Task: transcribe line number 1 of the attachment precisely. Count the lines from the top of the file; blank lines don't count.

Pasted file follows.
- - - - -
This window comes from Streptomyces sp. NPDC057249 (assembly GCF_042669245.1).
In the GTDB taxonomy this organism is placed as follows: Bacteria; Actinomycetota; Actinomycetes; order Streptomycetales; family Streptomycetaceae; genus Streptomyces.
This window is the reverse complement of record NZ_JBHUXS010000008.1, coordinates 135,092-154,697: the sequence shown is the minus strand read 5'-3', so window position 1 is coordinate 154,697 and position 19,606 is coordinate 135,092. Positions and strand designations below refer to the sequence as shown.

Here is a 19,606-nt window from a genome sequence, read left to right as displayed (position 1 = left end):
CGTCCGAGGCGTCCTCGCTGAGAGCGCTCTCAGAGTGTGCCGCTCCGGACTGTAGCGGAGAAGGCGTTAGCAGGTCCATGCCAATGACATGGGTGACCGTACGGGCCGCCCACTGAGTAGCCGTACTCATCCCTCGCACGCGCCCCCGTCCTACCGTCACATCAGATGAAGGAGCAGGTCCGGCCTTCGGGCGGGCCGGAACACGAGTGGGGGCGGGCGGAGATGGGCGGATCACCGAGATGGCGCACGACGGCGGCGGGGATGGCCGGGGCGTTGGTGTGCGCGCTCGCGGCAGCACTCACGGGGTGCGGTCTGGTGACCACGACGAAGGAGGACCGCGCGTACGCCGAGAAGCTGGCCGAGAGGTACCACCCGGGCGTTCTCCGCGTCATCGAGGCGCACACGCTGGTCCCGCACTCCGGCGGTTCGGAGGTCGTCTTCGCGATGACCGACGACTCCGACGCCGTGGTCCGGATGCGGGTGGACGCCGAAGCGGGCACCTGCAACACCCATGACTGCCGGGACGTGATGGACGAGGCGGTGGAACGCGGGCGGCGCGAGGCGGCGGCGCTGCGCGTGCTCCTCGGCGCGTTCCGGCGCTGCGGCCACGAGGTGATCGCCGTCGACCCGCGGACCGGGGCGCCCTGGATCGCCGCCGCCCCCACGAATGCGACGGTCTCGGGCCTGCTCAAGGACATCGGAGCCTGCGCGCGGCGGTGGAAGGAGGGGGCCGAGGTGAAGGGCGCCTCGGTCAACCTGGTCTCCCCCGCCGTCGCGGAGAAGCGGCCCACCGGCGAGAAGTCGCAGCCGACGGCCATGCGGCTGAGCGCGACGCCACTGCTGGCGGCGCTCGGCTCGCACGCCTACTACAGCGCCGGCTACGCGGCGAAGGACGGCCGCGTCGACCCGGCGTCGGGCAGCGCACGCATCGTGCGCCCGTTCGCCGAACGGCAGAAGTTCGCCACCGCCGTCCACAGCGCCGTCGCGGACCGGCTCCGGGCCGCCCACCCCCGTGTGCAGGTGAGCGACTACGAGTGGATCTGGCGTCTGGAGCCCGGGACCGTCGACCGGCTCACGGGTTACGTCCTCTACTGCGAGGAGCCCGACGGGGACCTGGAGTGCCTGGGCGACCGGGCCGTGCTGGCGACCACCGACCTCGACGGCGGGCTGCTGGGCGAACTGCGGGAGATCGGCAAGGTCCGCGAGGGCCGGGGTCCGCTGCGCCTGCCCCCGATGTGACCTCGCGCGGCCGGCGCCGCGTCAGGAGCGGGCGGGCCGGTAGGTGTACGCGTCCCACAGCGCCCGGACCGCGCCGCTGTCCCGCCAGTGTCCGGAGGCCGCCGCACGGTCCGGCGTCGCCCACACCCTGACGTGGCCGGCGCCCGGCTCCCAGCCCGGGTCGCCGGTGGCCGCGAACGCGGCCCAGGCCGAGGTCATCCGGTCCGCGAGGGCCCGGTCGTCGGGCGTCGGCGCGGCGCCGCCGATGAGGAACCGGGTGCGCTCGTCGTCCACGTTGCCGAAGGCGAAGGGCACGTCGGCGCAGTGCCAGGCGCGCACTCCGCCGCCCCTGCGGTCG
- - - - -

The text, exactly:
This window comes from Streptomyces sp. NPDC057249 (assembly GCF_042669245.1).